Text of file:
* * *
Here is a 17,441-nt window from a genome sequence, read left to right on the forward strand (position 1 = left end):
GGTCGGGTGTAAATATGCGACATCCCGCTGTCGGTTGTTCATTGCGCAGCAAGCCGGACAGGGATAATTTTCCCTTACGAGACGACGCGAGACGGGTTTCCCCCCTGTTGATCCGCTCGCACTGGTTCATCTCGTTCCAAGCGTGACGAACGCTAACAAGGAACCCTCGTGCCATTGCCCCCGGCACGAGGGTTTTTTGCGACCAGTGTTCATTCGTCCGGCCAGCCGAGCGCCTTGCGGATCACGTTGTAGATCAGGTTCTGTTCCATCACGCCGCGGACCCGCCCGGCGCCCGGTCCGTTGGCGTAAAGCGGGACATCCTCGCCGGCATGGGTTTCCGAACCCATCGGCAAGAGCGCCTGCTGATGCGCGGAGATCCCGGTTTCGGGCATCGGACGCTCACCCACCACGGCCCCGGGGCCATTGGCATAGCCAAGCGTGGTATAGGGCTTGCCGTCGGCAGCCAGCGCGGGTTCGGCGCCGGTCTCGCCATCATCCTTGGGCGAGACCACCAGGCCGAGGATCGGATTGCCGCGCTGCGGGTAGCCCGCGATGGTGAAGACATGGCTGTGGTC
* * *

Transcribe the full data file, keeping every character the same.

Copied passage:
Here is a 17,441-nt window from a genome sequence, read left to right on the forward strand (position 1 = left end):
GGTCGGGTGTAAATATGCGACATCCCGCTGTCGGTTGTTCATTGCGCAGCAAGCCGGACAGGGATAATTTTCCCTTACGAGACGACGCGAGACGGGTTTCCCCCCTGTTGATCCGCTCGCACTGGTTCATCTCGTTCCAAGCGTGACGAACGCTAACAAGGAACCCTCGTGCCATTGCCCCCGGCACGAGGGTTTTTTGCGACCAGTGTTCATTCGTCCGGCCAGCCGAGCGCCTTGCGGATCACGTTGTAGATCAGGTTCTGTTCCATCACGCCGCGGACCCGCCCGGCGCCCGGTCCGTTGGCGTAAAGCGGGACATCCTCGCCGGCATGGGTTTCCGAACCCATCGGCAAGAGCGCCTGCTGATGCGCGGAGATCCCGGTTTCGGGCATCGGACGCTCACCCACCACGGCCCCGGGGCCATTGGCATAGCCAAGCGTGGTATAGGGCTTGCCGTCGGCAGCCAGCGCGGGTTCGGCGCCGGTCTCGCCATCATCCTTGGGCGAGACCACCAGGCCGAGGATCGGATTGCCGCGCTGCGGGTAGCCCGCGATGGTGAAGACATGGCTGTGGTC